12 healthy high-fat foods

Including healthful fats in a meal also creates a sense of fullness, slows down the digestion of carbohydrates, and adds flavor to food.

The most healthful fats are monounsaturated and polyunsaturated fats, which include omega-3 and omega-6 fatty acids.

12 healthful high-fat foods

Read on to discover the best sources of these fats and learn the difference between healthful and unhealthful fats.

1. Avocado

One 201 gram (g) avocado contains approximately 29 grams (g) of fat and 322 calories. It is high in a monounsaturated fatty acid called oleic acid, which is believed to provide several health benefits.

Research suggests that oleic acid acts as an anti-inflammatory and may play a role in cancer prevention. Studies on animals indicate that avocado oil protects against heart disease and diabetes.

Avocados are high in fiber, with one fruit providing 13.5 g of the recommended 25 grams for females and 38 grams for males per day. Avocados also contain a substance called lutein, which may be necessary for eye health and are a rich source of potassium.

How can I add avocado to my diet?

  • Use avocado in salads or to replace less healthful saturated fats, such as mayonnaise and butter.

2. Chia seeds

Although they are small in size, chia seeds are rich in several nutrients. One ounce (oz) of the seeds contains 8.71 g of fat, much of which is made up of omega-3 fatty acids. Chia seeds are, in fact, one of the best plant-based sources of omega-3.

Omega-3 can relieve rheumatoid arthritis symptoms and reduce triglycerides in the blood, according to the National Center for Complementary and Integrative Health.

A 2014 study suggests that chia seed flour can lower blood pressure in people with high blood pressure.

Chia seeds also provide antioxidants, fiber, protein, iron, and calcium.

How can I add chia seeds to my diet?

  • Use chia seeds in smoothies, soak them overnight for a ready-made breakfast, or mix them with water to make a vegan egg-replacement in cooking.

A staple of the Mediterranean diet, black olives provide 6.67 g of fat per 100 g, mainly monounsaturated, along with 13.3 g of fiber.

Recent research reports that a compound in olives called oleuropein may help prevent diabetes. Researchers found that Oleuropein helped the body secrete more insulin, while also purifying a molecule called amylin that contributes to diabetes development.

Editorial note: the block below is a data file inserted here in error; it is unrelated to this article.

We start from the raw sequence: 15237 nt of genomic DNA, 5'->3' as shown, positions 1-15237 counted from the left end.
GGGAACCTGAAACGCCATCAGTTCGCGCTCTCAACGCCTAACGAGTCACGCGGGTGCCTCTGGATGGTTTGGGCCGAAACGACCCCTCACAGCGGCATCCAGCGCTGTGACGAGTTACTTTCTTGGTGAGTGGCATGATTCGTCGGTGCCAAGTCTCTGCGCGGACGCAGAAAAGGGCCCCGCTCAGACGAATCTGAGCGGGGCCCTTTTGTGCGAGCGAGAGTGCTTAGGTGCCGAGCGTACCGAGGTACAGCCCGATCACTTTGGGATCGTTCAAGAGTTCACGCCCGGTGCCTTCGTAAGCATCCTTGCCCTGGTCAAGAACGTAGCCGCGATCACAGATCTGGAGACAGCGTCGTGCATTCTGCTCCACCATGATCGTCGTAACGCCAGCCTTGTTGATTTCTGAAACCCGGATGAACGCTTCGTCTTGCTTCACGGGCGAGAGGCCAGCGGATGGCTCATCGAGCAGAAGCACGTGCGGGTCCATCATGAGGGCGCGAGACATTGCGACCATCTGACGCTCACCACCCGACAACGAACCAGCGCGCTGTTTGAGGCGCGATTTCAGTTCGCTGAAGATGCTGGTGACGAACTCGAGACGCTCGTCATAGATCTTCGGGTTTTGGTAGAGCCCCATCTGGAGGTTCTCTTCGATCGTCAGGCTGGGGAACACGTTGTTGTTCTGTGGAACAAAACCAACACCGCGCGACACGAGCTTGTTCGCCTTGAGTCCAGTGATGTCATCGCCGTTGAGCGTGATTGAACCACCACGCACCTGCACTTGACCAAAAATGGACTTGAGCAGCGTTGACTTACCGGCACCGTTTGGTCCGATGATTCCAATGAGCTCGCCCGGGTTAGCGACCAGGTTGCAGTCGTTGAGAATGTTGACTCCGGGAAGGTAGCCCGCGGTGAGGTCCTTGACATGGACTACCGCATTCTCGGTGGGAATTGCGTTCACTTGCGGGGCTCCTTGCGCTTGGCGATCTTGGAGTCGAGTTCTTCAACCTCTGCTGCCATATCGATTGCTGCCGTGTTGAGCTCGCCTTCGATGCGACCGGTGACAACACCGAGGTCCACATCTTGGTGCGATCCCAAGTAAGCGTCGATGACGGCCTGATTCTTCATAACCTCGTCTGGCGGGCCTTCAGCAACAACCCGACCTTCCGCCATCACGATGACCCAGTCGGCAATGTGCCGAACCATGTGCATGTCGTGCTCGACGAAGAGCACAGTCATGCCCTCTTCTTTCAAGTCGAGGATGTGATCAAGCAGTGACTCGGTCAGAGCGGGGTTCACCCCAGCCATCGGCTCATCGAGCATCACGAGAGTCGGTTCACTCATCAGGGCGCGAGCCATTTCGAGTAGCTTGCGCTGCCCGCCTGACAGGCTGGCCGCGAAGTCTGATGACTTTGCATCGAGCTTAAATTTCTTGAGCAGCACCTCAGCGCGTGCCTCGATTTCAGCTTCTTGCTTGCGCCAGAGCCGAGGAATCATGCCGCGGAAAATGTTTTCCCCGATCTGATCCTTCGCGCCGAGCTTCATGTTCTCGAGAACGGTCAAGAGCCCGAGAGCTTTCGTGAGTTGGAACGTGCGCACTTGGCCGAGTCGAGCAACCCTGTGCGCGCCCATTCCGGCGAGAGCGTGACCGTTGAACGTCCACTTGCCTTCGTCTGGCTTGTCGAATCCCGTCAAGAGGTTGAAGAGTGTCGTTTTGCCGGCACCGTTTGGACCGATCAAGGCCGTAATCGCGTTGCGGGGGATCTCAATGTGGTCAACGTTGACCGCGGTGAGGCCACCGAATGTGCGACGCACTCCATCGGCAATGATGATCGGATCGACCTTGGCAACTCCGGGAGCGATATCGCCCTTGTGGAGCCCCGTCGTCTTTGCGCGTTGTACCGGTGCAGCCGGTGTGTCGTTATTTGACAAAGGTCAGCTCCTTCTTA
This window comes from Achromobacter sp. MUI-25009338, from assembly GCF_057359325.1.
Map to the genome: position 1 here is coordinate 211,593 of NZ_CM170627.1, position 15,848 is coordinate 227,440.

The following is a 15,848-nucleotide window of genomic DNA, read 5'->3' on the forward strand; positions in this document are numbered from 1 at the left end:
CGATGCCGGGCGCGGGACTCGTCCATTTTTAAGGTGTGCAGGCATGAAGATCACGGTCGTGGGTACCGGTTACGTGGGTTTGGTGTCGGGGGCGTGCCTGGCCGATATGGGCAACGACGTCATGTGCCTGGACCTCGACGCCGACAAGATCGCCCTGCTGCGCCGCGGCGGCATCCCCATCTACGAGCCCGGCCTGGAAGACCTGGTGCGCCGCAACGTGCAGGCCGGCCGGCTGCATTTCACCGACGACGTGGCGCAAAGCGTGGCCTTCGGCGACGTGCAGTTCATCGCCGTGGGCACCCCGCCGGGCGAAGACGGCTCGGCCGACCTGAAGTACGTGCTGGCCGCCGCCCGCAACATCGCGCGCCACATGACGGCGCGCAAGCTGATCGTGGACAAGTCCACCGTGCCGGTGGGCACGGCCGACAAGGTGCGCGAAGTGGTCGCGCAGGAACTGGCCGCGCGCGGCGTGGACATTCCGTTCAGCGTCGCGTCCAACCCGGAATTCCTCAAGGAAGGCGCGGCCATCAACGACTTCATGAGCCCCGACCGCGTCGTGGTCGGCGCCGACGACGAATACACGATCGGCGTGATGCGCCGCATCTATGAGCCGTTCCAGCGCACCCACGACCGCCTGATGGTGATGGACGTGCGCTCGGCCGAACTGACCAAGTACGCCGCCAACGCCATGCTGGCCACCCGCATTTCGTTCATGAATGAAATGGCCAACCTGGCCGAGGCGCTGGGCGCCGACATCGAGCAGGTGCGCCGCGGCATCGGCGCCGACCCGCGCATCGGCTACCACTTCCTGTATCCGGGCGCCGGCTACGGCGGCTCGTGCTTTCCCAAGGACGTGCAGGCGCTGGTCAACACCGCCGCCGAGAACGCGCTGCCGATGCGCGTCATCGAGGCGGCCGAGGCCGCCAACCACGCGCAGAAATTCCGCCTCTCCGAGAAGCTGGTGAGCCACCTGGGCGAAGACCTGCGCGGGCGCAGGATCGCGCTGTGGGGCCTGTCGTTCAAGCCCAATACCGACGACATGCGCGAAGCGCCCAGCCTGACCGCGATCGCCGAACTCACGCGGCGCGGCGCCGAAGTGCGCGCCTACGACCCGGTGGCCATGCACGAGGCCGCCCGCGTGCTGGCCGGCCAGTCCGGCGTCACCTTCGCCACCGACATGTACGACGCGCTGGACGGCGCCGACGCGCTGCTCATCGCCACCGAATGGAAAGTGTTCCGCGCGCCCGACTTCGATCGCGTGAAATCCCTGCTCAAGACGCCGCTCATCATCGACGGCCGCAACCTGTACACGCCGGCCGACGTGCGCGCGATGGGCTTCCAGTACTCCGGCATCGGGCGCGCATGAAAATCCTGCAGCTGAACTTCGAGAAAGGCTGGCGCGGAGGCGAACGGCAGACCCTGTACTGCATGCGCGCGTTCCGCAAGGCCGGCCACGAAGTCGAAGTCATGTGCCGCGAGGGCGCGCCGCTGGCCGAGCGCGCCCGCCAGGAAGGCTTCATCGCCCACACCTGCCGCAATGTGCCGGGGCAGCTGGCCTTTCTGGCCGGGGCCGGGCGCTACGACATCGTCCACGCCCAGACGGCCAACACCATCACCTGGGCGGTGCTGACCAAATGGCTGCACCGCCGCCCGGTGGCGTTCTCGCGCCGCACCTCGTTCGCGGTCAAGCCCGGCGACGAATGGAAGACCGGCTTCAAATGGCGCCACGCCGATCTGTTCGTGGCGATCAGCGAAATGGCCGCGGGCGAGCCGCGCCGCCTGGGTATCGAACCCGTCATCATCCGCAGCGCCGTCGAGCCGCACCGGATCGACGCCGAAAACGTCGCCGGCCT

Olives can be high in sodium, though, so 5 large or 10 small olives are considered a standard portion.

How can I add olives to my diet?

  • Olives are extremely versatile — people can eat them as a snack, make them into a tapenade, or toss them into whole grain and pasta dishes.

10. Olive oil

Extra-virgin olive oil is full of monounsaturated fats that are good for heart health. It also contains vitamin E, vitamin K, and potent antioxidants. Extra-virgin olive oil has associations with a lower risk of heart disease and death in those with a high risk of developing cardiovascular disease.

How can I add olive oil to my diet?

  • Use olive oil regularly, but sparingly, in cooking and dressings — a single tablespoon contains 14 g of fat and 120 calories.

11. Tofu

Tofu is a complete plant protein and a good source of monounsaturated and polyunsaturated fats. A 100 g serving of firm tofu provides just over 4 g of fat. This amount of tofu also provides one-quarter of a person’s daily calcium intake, along with 11 g of protein.

How can I add tofu to my diet?

  • Replace red meat with tofu in many meals to reduce saturated fat intake. Also, use tofu to increase the protein content of vegetarian stir-fries and curries.

Monounsaturated fatty acids (MUFAs) and polyunsaturated fatty acids (PUFAs) are healthful fats that might:

  • benefit the heart
  • lower LDL cholesterol
  • improve insulin levels
  • improve blood glucose levels

MUFAs and PUFAs also fight inflammation.

The two most well-known PUFAs are omega-3 and omega-6 fatty acids. These are essential fats that people must get from the food they eat because the body is unable to make them. Studies have linked omega-3 fats to many health benefits, especially the prevention of heart disease and stroke.

As a general rule of thumb, healthful fats — such as olive oil — are liquid at room temperature.

Saturated fats and trans fats, on the other hand, are considered unhealthful fats. Foods rich in these substances, such and butter and lard, are often solid at room temperature.

Older research reported that saturated fat had a negative impact on cholesterol levels and heart health, but newer studies suggest it is not as bad as once thought. However, most health organizations still recommend limiting saturated fat in the diet and replacing them with MUFAs and PUFAs.

Trans fats

Always avoid trans fats. Artificial trans fats, listed on labels as partially hydrogenated oils, are extremely unhealthful. They trigger inflammation that may increase the risk of:

  • heart disease
  • stroke
  • diabetes
  • many other health conditions.

Even just 2 percent of calories from trans fats daily can increase the risk of heart disease by 23 percent.

The following foods contain trans fats:

  • fried foods
  • frozen foods, such as pizzas and pies
  • baked goods
  • margarine


Fat is one of the three essential macronutrients the body needs, along with carbohydrates and protein. A balanced diet should include healthful monounsaturated and polyunsaturated fats.

Some of the best sources of these fatty acids include avocados, olive oil, nuts, seeds, and fatty fish. People should also be sure to limit the amount of saturated fat in the diet and avoid even small intakes of trans fats.

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